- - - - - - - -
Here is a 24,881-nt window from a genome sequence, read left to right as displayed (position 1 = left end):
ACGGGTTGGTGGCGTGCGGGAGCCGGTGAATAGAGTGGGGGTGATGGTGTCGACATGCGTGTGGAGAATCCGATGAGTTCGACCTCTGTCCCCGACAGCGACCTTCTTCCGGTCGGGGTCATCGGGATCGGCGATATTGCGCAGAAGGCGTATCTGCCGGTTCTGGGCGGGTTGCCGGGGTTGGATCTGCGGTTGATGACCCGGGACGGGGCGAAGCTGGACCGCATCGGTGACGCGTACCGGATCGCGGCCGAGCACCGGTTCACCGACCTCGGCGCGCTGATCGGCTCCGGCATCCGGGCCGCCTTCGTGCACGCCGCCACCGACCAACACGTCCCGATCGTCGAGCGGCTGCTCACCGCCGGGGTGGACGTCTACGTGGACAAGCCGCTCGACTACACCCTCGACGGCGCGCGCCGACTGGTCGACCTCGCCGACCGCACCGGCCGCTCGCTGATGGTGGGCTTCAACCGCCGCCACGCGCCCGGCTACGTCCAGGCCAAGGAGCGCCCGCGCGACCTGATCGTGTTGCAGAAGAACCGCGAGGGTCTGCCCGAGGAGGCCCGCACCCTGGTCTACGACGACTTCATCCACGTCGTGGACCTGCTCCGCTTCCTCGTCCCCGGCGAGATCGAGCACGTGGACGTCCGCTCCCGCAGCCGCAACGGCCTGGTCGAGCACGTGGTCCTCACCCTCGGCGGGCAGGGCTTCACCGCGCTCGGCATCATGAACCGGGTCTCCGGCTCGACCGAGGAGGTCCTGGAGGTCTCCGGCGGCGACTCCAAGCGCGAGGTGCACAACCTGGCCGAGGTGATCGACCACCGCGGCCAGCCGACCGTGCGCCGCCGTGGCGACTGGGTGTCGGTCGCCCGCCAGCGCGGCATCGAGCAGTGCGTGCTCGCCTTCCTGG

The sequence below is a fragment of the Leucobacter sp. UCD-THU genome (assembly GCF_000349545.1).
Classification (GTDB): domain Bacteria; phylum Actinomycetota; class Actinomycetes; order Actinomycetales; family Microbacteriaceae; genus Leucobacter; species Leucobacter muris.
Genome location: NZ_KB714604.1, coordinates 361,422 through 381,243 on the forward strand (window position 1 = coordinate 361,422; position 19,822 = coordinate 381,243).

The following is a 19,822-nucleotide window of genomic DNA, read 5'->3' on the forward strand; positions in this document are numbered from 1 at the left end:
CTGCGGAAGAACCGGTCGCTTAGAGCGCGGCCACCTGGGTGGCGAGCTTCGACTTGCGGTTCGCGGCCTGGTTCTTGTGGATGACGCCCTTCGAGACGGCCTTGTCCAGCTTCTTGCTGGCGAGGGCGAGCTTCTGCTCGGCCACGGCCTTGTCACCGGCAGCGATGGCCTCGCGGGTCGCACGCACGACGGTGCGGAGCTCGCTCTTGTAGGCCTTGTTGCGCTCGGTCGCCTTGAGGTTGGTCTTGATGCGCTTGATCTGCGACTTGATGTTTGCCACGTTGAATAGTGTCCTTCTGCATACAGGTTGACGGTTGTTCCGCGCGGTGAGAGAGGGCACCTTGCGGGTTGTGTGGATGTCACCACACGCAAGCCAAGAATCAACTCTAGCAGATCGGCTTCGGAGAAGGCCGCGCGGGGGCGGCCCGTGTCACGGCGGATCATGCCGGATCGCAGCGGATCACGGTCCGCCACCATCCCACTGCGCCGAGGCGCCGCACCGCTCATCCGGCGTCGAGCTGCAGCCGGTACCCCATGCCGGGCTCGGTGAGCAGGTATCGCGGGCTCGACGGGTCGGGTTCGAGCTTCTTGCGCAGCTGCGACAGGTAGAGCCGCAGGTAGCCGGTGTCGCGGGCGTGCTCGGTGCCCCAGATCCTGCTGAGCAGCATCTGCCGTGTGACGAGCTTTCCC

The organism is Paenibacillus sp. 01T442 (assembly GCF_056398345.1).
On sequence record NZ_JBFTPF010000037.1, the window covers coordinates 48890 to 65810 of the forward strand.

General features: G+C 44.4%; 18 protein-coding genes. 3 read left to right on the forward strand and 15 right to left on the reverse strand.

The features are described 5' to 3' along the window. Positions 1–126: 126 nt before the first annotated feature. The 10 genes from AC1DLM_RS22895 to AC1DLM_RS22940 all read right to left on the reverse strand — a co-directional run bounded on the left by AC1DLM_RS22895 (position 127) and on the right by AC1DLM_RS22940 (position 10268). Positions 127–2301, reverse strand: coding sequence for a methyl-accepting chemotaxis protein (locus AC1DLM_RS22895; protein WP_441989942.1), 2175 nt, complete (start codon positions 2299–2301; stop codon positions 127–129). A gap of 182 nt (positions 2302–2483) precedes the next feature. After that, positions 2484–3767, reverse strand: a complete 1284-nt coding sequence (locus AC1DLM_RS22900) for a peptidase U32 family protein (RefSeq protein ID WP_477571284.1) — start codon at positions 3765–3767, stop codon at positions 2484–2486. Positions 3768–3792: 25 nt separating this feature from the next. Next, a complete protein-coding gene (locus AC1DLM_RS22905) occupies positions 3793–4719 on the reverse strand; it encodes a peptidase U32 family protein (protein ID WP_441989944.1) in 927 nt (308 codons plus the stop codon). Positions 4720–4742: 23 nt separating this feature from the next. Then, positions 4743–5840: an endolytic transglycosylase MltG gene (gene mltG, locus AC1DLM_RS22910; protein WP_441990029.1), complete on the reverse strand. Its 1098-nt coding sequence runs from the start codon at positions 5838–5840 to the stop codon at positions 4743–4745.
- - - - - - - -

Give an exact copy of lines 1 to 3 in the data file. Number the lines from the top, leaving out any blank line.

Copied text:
Here is a 24,881-nt window from a genome sequence, read left to right as displayed (position 1 = left end):
ACGGGTTGGTGGCGTGCGGGAGCCGGTGAATAGAGTGGGGGTGATGGTGTCGACATGCGTGTGGAGAATCCGATGAGTTCGACCTCTGTCCCCGACAGCGACCTTCTTCCGGTCGGGGTCATCGGGATCGGCGATATTGCGCAGAAGGCGTATCTGCCGGTTCTGGGCGGGTTGCCGGGGTTGGATCTGCGGTTGATGACCCGGGACGGGGCGAAGCTGGACCGCATCGGTGACGCGTACCGGATCGCGGCCGAGCACCGGTTCACCGACCTCGGCGCGCTGATCGGCTCCGGCATCCGGGCCGCCTTCGTGCACGCCGCCACCGACCAACACGTCCCGATCGTCGAGCGGCTGCTCACCGCCGGGGTGGACGTCTACGTGGACAAGCCGCTCGACTACACCCTCGACGGCGCGCGCCGACTGGTCGACCTCGCCGACCGCACCGGCCGCTCGCTGATGGTGGGCTTCAACCGCCGCCACGCGCCCGGCTACGTCCAGGCCAAGGAGCGCCCGCGCGACCTGATCGTGTTGCAGAAGAACCGCGAGGGTCTGCCCGAGGAGGCCCGCACCCTGGTCTACGACGACTTCATCCACGTCGTGGACCTGCTCCGCTTCCTCGTCCCCGGCGAGATCGAGCACGTGGACGTCCGCTCCCGCAGCCGCAACGGCCTGGTCGAGCACGTGGTCCTCACCCTCGGCGGGCAGGGCTTCACCGCGCTCGGCATCATGAACCGGGTCTCCGGCTCGACCGAGGAGGTCCTGGAGGTCTCCGGCGGCGACTCCAAGCGCGAGGTGCACAACCTGGCCGAGGTGATCGACCACCGCGGCCAGCCGACCGTGCGCCGCCGTGGCGACTGGGTGTCGGTCGCCCGCCAGCGCGGCATCGAGCAGTGCGTGCTCGCCTTCCTGG

The sequence below is a fragment of the Leucobacter sp. UCD-THU genome (assembly GCF_000349545.1).